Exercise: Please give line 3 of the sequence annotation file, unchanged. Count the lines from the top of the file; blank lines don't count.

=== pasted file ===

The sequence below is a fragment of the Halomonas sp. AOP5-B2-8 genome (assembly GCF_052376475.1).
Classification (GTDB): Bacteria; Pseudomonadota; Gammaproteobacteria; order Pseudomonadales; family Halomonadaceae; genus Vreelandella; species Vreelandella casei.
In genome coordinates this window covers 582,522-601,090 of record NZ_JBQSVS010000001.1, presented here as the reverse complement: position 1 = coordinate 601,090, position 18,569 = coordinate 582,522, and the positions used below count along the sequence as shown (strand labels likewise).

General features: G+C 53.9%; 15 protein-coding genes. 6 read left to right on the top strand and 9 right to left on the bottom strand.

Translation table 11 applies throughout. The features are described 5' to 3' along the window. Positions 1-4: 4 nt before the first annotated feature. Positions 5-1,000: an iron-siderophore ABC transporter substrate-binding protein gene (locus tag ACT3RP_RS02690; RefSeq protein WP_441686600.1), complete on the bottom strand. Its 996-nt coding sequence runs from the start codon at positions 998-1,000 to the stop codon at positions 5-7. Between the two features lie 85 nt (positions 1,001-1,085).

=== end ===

In genome coordinates this window covers 582,522-601,090 of record NZ_JBQSVS010000001.1, presented here as the reverse complement: position 1 = coordinate 601,090, position 18,569 = coordinate 582,522, and the positions used below count along the sequence as shown (strand labels likewise).